Like many, I’m a sucker for a book about books. In The Invisible Library, librarians are tasked with retrieving important works of fiction from many different worlds, alternate and otherwise. Our “heroes” are Irene and her unwelcome companion Kai, who is designed solely to be a sounding board and when he disappears at some point during the last quarter of the novel, it doesn’t really matter. Irene must retrieve a version of Grimm’s fairy tales from an alternate London, but, what’s this! The book has already been pilfered by a cat burglar?! Not until the very end to we get a notion why this version is so desperately important.

I am not pleased with myself for bashing a debut, but there really wasn’t anything here keeping my hold beyond the guilt of receiving an advance copy (this book was published this week in the US).

There was too much happening for genre’s sake. You want some cyborg alligators, you got them. You want some vampires and fairies (couldn’t tell you which character was which) with a shadowy connection to the apparently shadowy country of Liechtenstein, there are plenty. Need a villain or two? Voila!

The characters were wooden and one tone. If it wasn’t for their names identifying them, it could’ve been all the same person.

Lately, my inner reader brain has been shouting WHERE’S THE EDITOR?! There seems to be almost no editorial control of a lot of new releases these days. It could be a few things. 1) All books must now be over 400 pages. Didn’t you know? and 2) editors now no longer say no to authors. They do not help the narrative and the author. –end of rant–

At some point toward the end, one of the characters says,

What is the point of this Library?

Who knows. There was much gravitas to the library (plot holes). The stolen Grimm book really didn’t seem that important for every trope of genre fiction to be thrown on the page. I kept wondering more pointedly, What is the point of The Invisible Library?

Has anyone else read this? It came out this week in the US, but was already published in the UK last year.

The Strings of Murder by Oscar de Muriel

I must admit, I’m a sucker for period deduction, whether it be on TV or in fiction (even the odd non-fiction book). So, I was immediately intrigued by The Strings of Murder, the first novel in a series by Oscar de Muriel featuring the particular English inspector Ian Frey and his rougher colleague Detective McGray.

strings of murder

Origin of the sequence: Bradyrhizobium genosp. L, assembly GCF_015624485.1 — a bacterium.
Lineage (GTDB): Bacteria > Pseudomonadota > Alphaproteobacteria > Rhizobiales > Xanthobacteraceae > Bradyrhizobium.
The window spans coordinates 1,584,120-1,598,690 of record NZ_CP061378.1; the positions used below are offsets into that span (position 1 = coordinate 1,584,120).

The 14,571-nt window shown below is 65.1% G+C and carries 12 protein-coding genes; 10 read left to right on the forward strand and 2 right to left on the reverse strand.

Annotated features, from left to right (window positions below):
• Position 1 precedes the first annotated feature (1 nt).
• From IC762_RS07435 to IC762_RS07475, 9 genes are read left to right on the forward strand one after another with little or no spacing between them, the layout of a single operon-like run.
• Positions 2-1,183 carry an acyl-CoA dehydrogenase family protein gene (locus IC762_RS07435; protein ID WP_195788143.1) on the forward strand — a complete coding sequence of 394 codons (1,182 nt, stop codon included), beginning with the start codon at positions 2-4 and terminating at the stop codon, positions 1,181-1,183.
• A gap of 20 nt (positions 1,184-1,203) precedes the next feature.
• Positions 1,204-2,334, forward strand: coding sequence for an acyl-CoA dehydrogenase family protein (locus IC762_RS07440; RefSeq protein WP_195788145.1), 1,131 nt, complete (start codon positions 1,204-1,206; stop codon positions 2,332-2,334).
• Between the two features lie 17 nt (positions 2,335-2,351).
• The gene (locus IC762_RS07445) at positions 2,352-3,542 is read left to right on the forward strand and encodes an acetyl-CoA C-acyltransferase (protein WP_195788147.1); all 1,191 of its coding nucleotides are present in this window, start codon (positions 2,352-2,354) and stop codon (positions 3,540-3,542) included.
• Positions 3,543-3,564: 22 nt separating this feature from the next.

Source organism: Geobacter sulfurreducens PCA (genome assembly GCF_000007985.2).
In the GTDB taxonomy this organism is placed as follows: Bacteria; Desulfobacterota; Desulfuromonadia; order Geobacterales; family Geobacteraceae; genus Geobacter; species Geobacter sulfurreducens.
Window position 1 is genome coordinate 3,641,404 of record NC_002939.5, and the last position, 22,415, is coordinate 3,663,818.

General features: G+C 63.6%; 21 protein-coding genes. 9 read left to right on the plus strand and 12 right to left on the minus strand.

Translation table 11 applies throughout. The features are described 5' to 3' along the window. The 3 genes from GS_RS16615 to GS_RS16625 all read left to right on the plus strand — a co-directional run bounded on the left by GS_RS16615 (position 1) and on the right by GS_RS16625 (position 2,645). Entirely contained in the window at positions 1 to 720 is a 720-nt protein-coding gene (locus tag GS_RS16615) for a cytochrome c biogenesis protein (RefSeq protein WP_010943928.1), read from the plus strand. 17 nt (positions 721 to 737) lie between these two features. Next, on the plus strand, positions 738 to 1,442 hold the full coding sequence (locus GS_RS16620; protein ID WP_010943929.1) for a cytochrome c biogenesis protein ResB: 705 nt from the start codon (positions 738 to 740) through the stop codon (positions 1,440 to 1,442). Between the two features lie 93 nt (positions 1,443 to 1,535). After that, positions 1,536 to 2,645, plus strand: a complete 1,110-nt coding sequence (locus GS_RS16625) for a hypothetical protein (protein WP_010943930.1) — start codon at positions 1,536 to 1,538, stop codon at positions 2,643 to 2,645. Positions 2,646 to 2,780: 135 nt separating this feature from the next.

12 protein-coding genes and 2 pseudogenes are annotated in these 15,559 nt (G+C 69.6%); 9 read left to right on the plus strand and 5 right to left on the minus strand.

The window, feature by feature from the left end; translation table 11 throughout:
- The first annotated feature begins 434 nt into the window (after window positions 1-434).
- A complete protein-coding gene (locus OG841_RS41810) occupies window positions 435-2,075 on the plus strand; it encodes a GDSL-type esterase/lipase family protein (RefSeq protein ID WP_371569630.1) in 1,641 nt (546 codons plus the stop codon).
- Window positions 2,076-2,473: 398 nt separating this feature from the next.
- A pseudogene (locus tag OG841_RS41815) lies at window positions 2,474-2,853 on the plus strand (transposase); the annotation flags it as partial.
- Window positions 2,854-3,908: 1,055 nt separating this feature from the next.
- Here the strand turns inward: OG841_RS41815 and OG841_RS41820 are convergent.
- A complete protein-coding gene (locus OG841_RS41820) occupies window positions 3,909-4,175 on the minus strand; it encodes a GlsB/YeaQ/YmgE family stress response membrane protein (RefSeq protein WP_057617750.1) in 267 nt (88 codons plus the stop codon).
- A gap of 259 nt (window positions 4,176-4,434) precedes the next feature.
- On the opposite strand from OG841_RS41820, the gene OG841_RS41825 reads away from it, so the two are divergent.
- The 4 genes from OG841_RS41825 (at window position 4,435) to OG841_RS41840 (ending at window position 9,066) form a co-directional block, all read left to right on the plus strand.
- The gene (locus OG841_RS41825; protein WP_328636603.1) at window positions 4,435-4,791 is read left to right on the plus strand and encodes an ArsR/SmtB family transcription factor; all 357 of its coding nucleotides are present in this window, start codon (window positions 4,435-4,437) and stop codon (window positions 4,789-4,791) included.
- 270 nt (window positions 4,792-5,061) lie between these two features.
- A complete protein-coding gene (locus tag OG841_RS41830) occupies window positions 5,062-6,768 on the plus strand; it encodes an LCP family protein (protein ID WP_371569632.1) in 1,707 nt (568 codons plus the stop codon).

London is caught up in the Jack the Ripper murders, but the accomplished Inspector Frey has been dismissed from his post at Scotland Yard, his fiancee dumps him, and his family seems to nag him about everything. Finally, he is exiled to Edinburgh–a place he views as being inhabited completely by uncouth Scots–to assist in a murder investigation that might be similar if not identical to the Ripper killings.

What initially drew me was the premise of the murders: a violinist is found eviscerated in a locked room with possible occult signs. The violin, too, is reportedly having once belonged to the Devil and any subsequent owner meets an untimely and disemboweled death.

Promises of the strange and Satanic whet my appetite. The novel also starts out with an enigmatic and gruesome slaying of a family (some of the details drip out later in the plot). The opening is entirely intriguing, but it seems to not have much to do with anything; I’m curious if more information is vital in the subsequent pieces of the series.

I found myself flying through the book following along with the two “odd couple” inspectors. The initial crime is propelling enough and the fact that any other owner of the violin soon perishes is most interesting. However, about midway through, this reader felt as if she were tugging at a rope and not much more came out. The story and characters were, sadly, flat, which is disappointing as the story began so compellingly. It was as if the author cooked up an interesting few ideas in his creative mind, but never really did much with them or connected them. It is a hard task these days with so much top notch period detective entertainment.